Best of our wild blogs: 22 Jun 18

Abandoned net at Pulau Seduku (17 Jun 2018)
Project Driftnet Singapore

E-poll on proposed amendments to the Wild Animals and Birds Act (WABA), Singapore
Psychedelic Nature

Read more!

Pregnant wild boar killed in accident on BKE

Channel NewsAsia 22 Jun 18;

SINGAPORE: A pregnant wild boar was killed in an accident involving three cars on the Bukit Timah Expressway towards Woodlands on Thursday evening (Jun 21).

The accident, which took place near the Mandai Road exit, left the boar's insides exposed and its litter of unborn piglets on the road.

Channel NewsAsia understands that the three cars were travelling on the right-most lane when the wild boar crossed the expressway from left to right. Two of the cars ran over the wild boar, while the third car collided into the second car.

The police said they were alerted to the accident at 7.40pm and that investigations are ongoing.

Photos circulating on social media show a dead wild boar with its unborn piglets lying nearby after an accident on the Bukit Timah Expressway on Jun 21, 2018.

The incident comes after a wild sambar deer was euthanised after it suffered severe injuries in an accident along the same expressway last Sunday. Three vehicles were involved in the accident and a taxi driver was injured.

There were several other accidents involving wild boars on Singapore's roads last year.

In September, five people were injured in two separate accidents on Lentor Avenue and on the Ayer Rajah Expressway involving wild boars. In November, a wild boar was shot by police for endangering public safety at the Punggol West Flyover. A month after that incident, a wild boar caused an accident between two vehicles along the Pan Island Expressway.

The Ministry of National Development said in a written reply to a parliamentary question by MP Sun Xueling in November last year that it is working with stakeholders to "manage the wild boar issues" in Singapore.

The Government also said it will step up public education efforts on what to do if members of the public encounter animals such as wild boars.

Source: CNA/cy

Mandai area roadkill: Developer takes protective measures but wildlife experts call for more
Fann Sim Channel NewsAsia 22 Jun 18;

SINGAPORE: More can be done to prevent roadkill in the Mandai area, where an eco-tourism hub is being developed, wildlife experts told Channel NewsAsia.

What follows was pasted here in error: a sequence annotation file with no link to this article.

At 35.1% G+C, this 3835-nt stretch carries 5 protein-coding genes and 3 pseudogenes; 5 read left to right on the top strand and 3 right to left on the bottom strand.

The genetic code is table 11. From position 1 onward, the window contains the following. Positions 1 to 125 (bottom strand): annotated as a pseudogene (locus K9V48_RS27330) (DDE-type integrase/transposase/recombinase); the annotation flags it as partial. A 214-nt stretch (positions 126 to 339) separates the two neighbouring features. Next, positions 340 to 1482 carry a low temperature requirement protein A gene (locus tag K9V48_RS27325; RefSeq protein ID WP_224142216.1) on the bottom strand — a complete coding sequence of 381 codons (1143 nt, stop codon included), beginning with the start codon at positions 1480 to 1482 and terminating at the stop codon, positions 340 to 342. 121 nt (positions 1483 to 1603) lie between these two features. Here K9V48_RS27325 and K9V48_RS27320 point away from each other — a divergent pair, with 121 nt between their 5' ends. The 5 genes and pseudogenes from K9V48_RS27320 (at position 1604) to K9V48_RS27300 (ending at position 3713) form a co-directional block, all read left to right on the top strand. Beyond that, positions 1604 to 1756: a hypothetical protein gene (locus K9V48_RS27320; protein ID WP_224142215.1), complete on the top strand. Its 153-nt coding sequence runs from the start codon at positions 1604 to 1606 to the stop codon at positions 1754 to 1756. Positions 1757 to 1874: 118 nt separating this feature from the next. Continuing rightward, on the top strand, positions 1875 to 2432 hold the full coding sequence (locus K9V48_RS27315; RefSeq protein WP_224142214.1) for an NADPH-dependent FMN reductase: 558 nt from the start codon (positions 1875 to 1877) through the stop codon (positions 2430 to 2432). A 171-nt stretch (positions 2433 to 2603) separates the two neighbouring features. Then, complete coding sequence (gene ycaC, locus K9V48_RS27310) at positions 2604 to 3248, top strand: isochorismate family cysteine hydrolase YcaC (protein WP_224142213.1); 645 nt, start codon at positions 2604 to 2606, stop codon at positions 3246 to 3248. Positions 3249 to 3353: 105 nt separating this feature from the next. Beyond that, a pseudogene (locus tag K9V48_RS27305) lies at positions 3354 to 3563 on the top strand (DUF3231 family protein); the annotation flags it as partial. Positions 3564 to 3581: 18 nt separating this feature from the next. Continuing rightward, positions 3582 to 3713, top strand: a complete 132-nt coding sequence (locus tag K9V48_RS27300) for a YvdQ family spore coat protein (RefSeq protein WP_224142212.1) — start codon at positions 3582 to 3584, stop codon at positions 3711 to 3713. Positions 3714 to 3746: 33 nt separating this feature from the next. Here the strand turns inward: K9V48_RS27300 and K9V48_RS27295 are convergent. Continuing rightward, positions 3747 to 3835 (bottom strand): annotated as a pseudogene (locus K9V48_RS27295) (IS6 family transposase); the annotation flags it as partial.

A pregnant wild boar was killed in a traffic accident along Bukit Timah Expressway on Thursday (Jun 21), the fifth reported roadkill in the area since development on the project started last year. Last Sunday, a wild Sambar deer was killed along the same stretch of road.

The developer of the project, Mandai Park Development (MPD), said speed bumps were put in place along Mandai Lake Road in 2016. The process of installing hoardings started at the end of 2016 before development works started in the first quarter of 2017.

But wildlife experts said more can be done to prevent roadkill.

"They need to be far more efficient and urgent than they are doing now. At the area where a pangolin and leopard cat died, there are still no hoardings even till today," said veteran wildlife consultant Subaraj Rajathurai.

The hoardings, which prevent animals from getting onto the roads and guides them to a safer crossing, are still being installed in phases up to this year, said wildlife experts.

Channel NewsAsia understands that the hoardings are added in phases as the project progresses.

When Channel NewsAsia visited the area, the hoardings were largely limited to the Mandai Lake Road area and not along Mandai Road, which flanks the northern region of the reserve.

"Due to forest clearing as part of the development, wildlife which inhabit these areas will be forced to move around and are at risk of getting on adjacent busy roads or highways where hoardings are not present," said Ms Anbarasi Boopal, deputy chief executive of Animal Concerns Research and Education Society's (ACRES).